In the day Dineh Mohajer painted her toenails baby blue and went out shoe shopping, starting a business was the last thing on her mind. Mohajer, then 22 years old, was just your basic University of Southern California premed student escaping to Beverly Hills for a mindless summer afternoon of retail therapy with her sister Pooneh.
She wasn't looking for new challenges. Au contraire, says Mohajer, "I had decided that summer [in 1995] to blow everything off and do a very unpremed-like thing and just relax before I had to go off to medical school and never have another chance to be a kid."
She envisioned a summer of partying and kicking back with her boyfriend. What she got was something else. On the day Mohajer went shopping--sporting a shade of baby-blue nail polish she had mixed herself--she was accosted by dozens of passersby who simply had to know where she got that polish. A saleswoman at Charles David practically begged Mohajer to reveal her source: The baby blue perfectly complemented Charles David's spring line of shoes.
"That was it," Pooneh recalls. "I told Dineh, `We're going to lunch and put together a business plan and start selling this stuff.' "
The plan they developed over lunch--and financed with a meager $200--didn't seem as if it would interfere too seriously with Dineh's leisure plans . . . until an excited teenager bought Dineh's stock of prototypes from her while she was pitching upscale specialty store Fred Segal. Until Seventeen and Elle magazines put the editorial spotlight on Mohajer's offbeat pastel colors. Until Nordstrom and then Bloomingdale's and then Saks called in orders.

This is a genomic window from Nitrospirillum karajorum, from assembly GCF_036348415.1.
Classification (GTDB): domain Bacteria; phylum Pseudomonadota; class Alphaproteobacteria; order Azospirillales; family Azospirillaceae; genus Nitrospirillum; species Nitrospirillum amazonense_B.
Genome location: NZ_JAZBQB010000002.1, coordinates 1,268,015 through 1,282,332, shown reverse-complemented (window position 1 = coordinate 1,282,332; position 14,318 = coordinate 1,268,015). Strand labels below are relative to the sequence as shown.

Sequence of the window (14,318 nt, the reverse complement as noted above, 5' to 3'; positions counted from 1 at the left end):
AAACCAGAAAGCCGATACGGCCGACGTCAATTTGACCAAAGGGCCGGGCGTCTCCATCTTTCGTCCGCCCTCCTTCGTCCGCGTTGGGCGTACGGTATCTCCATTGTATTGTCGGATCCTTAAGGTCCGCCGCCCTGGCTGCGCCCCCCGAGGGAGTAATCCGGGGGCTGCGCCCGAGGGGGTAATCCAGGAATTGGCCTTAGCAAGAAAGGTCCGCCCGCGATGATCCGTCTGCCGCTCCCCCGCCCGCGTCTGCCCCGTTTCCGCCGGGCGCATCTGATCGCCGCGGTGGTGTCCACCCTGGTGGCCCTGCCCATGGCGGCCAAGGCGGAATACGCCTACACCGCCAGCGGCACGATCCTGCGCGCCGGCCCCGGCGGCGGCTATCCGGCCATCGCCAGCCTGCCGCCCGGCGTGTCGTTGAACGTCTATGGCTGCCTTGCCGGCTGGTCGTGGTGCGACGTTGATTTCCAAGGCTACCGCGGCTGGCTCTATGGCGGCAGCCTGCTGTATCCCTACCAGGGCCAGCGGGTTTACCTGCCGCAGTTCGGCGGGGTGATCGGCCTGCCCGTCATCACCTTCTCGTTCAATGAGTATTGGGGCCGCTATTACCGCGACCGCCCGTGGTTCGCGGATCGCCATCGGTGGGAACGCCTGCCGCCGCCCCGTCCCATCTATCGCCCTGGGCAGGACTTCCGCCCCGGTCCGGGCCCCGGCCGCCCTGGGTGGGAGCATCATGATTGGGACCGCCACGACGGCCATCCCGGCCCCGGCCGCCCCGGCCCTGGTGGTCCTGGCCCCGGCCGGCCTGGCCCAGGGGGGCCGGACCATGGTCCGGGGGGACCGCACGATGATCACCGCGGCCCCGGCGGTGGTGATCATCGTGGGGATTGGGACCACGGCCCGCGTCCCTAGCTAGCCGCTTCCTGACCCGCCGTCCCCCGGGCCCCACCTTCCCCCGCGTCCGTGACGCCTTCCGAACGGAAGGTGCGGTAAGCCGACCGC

In a matter of months, Hard Candy, the Beverly Hills, California, company Dineh, now 24, Pooneh, 31, and Dineh's boyfriend, Benjamin Einstein, 24, founded, was pushing $10 million in sales. So much for a leisurely summer.
Runaway success proved to be more than a minor crimp in Dineh's relaxation program. Setting up suppliers, distribution networks, accounting systems and corporate structure while managing breakneck growth was like trying to put out a fire with a wildly gushing firehose: There was no catching it. Youthful energy was an advantage, but inexperience was not. Nor did it help that suppliers and accounts lacked respect for the young entrepreneurs. Finally, even 22-year-olds run out of steam. Nine months after starting the company, Dineh nearly ended up hospitalized from exhaustion.
Fortunately, the story doesn't end there. This is the tale of a young, hip entrepreneur who inadvertently lit a firecracker. But it's also about how the same fresh thinking that created an initial spark also enabled this young company to grow into its potential.